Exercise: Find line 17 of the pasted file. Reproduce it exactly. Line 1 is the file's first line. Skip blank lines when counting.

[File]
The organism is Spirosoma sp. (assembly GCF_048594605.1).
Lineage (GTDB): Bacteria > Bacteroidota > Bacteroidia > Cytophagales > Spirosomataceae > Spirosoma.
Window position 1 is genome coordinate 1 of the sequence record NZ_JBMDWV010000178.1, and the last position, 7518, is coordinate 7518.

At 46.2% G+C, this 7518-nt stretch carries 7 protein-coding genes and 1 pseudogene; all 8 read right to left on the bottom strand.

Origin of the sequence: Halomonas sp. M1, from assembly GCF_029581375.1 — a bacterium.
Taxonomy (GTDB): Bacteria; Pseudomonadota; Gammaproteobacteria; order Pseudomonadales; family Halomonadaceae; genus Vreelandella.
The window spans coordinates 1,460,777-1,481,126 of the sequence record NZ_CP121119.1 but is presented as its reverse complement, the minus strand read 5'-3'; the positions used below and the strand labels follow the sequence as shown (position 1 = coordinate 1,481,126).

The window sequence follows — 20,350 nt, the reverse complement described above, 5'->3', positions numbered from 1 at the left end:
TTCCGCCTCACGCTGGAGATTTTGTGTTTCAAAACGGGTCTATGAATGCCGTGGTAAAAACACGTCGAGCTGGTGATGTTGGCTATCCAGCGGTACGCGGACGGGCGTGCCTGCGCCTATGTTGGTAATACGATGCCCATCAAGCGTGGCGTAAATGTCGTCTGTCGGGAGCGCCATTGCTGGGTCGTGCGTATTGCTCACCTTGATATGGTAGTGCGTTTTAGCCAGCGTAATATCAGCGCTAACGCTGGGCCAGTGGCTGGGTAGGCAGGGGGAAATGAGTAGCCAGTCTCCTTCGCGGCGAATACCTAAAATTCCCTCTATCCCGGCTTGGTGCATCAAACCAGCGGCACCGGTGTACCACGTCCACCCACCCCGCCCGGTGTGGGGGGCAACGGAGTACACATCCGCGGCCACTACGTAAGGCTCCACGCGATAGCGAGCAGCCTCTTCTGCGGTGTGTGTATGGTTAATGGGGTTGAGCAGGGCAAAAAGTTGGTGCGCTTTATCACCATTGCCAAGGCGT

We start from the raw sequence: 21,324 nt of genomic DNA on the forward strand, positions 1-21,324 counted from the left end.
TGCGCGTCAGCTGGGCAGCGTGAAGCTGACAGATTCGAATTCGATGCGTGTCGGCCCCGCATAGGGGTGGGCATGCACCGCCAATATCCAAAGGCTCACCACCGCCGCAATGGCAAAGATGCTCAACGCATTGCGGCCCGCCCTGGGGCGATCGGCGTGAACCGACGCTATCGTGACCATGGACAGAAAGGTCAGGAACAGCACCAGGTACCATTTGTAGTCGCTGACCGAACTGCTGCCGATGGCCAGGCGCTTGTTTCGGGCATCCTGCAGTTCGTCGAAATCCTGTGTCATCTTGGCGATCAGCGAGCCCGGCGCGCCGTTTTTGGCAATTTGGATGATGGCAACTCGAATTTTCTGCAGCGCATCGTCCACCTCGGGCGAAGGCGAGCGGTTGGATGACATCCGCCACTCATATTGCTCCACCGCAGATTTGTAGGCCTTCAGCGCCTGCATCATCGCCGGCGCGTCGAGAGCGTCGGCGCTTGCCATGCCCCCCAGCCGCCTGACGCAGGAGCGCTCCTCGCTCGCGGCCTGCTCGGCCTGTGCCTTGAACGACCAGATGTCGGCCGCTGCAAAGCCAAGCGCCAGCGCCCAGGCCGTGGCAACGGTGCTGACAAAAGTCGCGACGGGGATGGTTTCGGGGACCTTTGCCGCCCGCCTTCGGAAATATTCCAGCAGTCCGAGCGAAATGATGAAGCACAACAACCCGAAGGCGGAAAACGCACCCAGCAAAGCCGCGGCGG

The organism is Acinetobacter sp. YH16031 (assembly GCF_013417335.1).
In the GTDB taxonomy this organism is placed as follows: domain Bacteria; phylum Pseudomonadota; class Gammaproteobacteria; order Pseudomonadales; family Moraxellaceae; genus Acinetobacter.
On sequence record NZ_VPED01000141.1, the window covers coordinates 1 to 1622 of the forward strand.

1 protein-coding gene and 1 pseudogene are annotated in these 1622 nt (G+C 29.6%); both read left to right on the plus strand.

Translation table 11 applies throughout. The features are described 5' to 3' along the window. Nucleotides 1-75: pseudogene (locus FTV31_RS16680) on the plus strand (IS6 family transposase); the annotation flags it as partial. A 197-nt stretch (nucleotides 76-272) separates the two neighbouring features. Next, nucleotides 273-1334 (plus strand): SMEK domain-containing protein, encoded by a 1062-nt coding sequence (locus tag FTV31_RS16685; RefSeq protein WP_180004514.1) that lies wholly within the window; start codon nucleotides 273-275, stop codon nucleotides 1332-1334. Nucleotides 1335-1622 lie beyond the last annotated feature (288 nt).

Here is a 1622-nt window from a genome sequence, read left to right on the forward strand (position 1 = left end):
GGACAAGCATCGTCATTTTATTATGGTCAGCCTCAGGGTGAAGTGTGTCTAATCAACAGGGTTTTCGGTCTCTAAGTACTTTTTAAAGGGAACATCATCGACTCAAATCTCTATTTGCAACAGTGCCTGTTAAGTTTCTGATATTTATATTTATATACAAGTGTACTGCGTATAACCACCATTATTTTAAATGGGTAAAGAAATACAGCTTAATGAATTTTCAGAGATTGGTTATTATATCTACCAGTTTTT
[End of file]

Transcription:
Here is a 1622-nt window from a genome sequence, read left to right on the forward strand (position 1 = left end):